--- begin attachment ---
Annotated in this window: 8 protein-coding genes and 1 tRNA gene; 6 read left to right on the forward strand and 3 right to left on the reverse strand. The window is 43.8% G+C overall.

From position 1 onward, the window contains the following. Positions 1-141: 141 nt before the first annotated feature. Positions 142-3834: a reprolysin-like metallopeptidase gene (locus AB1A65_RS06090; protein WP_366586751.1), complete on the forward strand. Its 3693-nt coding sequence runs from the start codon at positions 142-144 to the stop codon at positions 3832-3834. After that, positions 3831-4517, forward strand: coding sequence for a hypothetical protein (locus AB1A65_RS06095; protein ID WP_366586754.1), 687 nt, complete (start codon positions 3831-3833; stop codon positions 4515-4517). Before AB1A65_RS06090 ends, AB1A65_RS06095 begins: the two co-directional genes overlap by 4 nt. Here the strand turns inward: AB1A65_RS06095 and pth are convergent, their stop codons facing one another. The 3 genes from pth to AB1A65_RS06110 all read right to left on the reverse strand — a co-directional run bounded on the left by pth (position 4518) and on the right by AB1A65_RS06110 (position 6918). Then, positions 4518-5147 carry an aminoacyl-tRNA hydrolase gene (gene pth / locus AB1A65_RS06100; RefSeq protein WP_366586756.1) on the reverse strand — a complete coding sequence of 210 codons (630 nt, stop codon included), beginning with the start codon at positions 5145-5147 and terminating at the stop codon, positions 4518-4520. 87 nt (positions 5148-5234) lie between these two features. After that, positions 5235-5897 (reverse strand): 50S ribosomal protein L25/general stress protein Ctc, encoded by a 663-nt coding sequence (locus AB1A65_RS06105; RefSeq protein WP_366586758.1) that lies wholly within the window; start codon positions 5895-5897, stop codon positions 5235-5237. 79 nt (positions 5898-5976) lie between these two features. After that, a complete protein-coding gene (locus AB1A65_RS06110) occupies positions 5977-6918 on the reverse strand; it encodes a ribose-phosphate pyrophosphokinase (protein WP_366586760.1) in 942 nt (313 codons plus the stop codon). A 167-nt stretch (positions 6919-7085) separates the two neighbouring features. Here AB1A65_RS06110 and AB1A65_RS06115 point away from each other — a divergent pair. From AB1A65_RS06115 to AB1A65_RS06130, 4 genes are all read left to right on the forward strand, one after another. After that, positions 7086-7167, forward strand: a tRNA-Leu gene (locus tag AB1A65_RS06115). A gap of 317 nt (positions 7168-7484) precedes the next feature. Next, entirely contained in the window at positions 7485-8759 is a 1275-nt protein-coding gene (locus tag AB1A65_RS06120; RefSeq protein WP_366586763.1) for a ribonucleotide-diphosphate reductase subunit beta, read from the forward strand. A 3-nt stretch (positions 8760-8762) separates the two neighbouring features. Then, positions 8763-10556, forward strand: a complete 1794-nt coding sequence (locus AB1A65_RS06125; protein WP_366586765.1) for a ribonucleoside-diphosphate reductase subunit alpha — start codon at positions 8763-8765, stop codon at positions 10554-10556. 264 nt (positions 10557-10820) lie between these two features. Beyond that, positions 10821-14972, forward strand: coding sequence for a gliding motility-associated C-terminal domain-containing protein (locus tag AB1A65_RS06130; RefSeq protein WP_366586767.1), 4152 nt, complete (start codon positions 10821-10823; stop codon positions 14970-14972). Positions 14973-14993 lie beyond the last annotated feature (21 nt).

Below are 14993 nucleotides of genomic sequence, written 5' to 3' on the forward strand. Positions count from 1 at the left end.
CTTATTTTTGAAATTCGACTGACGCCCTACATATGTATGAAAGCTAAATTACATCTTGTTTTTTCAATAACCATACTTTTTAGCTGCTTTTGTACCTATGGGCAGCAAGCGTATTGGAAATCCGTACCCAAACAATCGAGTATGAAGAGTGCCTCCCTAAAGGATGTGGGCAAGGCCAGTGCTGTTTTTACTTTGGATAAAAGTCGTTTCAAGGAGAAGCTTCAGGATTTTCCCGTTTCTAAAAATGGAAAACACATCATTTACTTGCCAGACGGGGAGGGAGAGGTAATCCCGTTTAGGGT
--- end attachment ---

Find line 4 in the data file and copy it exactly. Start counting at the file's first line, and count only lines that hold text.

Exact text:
CTTATTTTTGAAATTCGACTGACGCCCTACATATGTATGAAAGCTAAATTACATCTTGTTTTTTCAATAACCATACTTTTTAGCTGCTTTTGTACCTATGGGCAGCAAGCGTATTGGAAATCCGTACCCAAACAATCGAGTATGAAGAGTGCCTCCCTAAAGGATGTGGGCAAGGCCAGTGCTGTTTTTACTTTGGATAAAAGTCGTTTCAAGGAGAAGCTTCAGGATTTTCCCGTTTCTAAAAATGGAAAACACATCATTTACTTGCCAGACGGGGAGGGAGAGGTAATCCCGTTTAGGGT